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Northern Hawk Owl

Surnia ulula

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36 - 45cm

76 - 91cm

300 - 340g

10 - 16 yrs

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The northern hawk owl is the only living species in the genus Surnia, the name being coined by its creator, André Duméril. It is sometimes known simply as the hawk owl, although many species of owls in the genus Ninox are also called "hawk owls". It is one of the few owls that is neither nocturnal nor crepuscular, being active only during the day (diurnal).

Least Concern

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LC

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The plumage is dark brown with an off-white spotted pattern except a black v-shape on the back of the neck. The underbelly is off-white with brown bands on the breast. It also boasts a long tail with brown banding and a smoky white face with yellow eyes and a yellow curved beak. It has been said to resemble a hawk in appearance and in behaviour.

What Does it Look Like?

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What Does it Sound Like?

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When attracting a mate, the male usually lets out a rolled whistle of ulululululululul and a sound similar to tu-wita-wit, tiwita-tu-wita, wita, when perching at a potential nest site. The female’s call is usually less constant and more shrill. A sound similar to rike, rike, rike, rike is used as an alarm call, and a high pitched yip identifies an intruder.

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It feeds primarily on voles and other small mammals such as rats or lemmings. The red squirrel has also been documented as an important prey species, as are small birds such as sparrows, jays, and starlings. It scours for prey from a perch, usually a spruce tree, and attacks with a gliding dive. It will plunge deep into snow when necessary.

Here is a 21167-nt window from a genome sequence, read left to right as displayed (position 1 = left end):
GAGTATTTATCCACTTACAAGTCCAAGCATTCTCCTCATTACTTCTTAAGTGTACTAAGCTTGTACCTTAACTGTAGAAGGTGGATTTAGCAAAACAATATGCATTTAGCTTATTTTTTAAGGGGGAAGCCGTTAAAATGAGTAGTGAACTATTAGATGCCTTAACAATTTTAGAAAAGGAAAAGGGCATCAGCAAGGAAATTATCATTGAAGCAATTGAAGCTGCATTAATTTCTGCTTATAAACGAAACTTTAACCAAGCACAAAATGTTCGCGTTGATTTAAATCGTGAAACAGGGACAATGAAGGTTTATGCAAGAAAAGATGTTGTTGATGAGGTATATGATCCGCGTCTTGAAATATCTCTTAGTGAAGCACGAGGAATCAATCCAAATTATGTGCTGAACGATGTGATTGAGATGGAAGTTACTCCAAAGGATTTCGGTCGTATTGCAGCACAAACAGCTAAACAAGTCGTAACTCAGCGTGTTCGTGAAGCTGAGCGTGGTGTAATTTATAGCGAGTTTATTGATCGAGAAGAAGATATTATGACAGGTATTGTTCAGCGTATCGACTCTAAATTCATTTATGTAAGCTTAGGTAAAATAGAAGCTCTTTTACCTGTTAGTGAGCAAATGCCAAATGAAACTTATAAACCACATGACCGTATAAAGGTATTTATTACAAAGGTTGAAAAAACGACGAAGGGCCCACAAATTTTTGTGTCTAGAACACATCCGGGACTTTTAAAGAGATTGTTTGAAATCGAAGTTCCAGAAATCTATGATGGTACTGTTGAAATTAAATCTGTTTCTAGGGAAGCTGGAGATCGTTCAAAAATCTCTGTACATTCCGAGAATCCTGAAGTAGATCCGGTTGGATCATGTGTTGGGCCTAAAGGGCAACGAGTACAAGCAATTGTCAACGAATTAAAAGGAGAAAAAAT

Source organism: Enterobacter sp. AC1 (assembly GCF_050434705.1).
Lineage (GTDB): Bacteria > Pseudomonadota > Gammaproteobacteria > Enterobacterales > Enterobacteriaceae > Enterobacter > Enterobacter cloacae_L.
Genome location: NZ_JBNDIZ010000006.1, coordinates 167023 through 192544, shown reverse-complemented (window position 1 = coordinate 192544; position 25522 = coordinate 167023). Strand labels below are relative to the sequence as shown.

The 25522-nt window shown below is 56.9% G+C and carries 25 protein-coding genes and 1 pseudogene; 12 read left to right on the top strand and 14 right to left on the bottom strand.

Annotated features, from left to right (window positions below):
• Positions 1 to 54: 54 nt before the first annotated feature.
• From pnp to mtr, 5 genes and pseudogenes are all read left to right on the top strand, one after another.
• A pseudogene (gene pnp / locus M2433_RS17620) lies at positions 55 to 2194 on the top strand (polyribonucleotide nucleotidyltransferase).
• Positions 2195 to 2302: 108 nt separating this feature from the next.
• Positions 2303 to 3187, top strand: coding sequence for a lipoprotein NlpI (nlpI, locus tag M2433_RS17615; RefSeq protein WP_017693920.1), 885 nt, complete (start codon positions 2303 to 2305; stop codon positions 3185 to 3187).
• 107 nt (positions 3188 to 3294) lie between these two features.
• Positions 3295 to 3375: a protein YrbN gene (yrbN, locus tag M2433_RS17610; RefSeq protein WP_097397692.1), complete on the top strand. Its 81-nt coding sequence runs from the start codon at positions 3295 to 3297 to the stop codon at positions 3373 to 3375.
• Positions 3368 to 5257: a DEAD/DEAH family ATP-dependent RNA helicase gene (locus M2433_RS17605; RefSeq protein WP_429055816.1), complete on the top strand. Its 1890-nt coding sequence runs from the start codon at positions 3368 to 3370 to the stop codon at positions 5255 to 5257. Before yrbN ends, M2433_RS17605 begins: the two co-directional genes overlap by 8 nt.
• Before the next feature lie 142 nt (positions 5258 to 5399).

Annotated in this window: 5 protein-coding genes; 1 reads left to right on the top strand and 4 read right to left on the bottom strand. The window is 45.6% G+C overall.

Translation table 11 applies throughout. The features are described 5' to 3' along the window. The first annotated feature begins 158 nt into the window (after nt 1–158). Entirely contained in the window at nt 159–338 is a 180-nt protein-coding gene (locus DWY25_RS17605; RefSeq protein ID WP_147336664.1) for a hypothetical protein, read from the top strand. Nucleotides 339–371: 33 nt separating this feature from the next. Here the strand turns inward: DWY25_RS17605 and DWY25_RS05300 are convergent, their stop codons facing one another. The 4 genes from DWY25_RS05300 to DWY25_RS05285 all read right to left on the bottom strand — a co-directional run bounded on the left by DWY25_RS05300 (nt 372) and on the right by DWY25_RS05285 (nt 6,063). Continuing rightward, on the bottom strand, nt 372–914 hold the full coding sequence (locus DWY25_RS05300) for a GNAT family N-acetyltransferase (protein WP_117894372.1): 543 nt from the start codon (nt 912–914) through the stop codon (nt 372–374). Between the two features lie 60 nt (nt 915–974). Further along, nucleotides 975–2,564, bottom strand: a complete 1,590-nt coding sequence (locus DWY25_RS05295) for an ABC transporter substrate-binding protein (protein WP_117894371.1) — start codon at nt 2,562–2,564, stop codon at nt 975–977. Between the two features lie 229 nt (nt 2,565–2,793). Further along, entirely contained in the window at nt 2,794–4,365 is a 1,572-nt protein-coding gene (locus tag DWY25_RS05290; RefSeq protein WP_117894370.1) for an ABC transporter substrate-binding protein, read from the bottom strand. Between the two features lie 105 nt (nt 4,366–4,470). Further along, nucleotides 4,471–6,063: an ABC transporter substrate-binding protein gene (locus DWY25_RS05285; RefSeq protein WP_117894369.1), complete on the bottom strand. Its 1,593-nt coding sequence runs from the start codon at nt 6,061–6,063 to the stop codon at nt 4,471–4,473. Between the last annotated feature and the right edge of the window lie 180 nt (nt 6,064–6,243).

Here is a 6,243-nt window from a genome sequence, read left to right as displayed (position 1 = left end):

What Does it Eat?

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Where Does it Nest?

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It nests in the hollow stumps of dead spruce trees, laying 3-11 eggs per brood. The female incubates the eggs until they hatch, after which she hunts for food whilst the male guards the nest, chasing away predators when required. The chicks leave the nest after three weeks, but will be tended to by the female for a short time afterwards.

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Three subspecies exist. One can be found in Alaska through to Canada, with the others in parts of Asia. However, they have been known to venture into Russia and Scandinavia on occasion. They live in coniferous forests with or without deciduous species such as larch, birch, poplar, and willow. They are found in muskegs, clearings and meadows.

Where Does it Live?

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What is its Status?

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It is one of the most poorly understood birds due to its low density occurrence; in Yukon, densities were estimated to be between zero and six pairs per 100km squared. Despite this, the population is thought to be fairly large given that they occur throughout the boreal forest, and as long as nothing threatens their northern habitats, no known factors pose a risk.

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